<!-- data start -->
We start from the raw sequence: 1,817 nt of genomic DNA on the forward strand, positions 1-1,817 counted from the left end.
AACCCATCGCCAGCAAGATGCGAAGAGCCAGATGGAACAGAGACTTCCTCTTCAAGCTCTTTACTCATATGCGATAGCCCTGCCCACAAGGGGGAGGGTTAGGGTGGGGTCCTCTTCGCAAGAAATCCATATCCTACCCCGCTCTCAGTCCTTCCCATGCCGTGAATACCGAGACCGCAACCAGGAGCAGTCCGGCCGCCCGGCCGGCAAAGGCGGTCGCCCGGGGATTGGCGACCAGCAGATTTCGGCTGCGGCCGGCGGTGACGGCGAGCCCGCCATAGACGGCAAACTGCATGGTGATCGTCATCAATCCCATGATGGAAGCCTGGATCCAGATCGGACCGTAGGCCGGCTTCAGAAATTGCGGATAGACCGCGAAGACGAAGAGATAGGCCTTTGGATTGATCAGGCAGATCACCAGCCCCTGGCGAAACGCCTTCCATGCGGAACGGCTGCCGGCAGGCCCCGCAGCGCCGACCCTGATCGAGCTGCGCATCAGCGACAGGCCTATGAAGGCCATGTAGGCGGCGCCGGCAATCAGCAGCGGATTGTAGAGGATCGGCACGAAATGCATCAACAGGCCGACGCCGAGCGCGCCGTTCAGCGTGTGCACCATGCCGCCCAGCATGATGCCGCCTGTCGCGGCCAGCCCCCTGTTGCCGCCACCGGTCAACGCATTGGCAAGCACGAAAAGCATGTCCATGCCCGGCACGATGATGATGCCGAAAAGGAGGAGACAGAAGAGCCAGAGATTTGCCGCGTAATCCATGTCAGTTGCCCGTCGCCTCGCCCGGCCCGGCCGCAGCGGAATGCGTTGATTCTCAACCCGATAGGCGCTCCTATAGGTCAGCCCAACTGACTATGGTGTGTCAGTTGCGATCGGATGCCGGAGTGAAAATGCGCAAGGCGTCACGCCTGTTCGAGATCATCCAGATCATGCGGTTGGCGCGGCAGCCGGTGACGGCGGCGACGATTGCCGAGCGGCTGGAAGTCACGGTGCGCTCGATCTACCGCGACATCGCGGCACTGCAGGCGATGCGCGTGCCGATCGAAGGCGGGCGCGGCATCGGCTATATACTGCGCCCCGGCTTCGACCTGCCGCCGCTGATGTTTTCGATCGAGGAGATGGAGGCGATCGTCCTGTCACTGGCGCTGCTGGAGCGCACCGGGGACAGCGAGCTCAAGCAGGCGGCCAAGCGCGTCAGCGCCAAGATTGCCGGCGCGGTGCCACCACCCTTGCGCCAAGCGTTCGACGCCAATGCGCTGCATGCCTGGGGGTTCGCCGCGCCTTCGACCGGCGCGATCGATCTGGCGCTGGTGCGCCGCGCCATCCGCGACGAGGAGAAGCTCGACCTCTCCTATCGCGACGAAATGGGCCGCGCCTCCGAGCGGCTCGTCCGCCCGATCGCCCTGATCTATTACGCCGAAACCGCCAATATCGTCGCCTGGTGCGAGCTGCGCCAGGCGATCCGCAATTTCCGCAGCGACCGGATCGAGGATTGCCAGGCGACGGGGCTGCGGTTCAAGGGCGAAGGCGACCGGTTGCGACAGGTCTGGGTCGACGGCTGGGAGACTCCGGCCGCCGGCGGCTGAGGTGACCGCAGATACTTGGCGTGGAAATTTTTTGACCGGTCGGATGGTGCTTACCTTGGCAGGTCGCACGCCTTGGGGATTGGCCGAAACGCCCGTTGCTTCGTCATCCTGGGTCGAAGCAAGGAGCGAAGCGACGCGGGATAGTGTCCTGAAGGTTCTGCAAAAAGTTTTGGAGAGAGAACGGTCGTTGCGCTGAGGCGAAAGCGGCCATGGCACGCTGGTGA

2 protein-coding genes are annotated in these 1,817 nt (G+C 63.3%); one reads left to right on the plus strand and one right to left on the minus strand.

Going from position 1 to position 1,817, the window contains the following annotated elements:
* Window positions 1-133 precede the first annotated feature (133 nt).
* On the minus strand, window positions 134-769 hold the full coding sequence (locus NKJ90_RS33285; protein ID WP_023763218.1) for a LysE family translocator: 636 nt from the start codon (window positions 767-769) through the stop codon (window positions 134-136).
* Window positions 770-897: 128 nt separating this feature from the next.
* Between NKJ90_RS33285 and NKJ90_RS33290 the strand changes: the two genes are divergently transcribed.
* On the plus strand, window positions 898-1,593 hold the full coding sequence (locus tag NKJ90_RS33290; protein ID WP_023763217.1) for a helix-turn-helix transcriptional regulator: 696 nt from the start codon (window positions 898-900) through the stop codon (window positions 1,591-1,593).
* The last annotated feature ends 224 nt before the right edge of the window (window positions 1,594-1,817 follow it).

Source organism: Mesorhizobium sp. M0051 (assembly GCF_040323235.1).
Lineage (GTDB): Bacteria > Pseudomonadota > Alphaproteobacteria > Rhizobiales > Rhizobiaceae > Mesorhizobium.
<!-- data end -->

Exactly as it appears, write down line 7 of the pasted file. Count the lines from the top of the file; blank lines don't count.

* Window positions 770-897: 128 nt separating this feature from the next.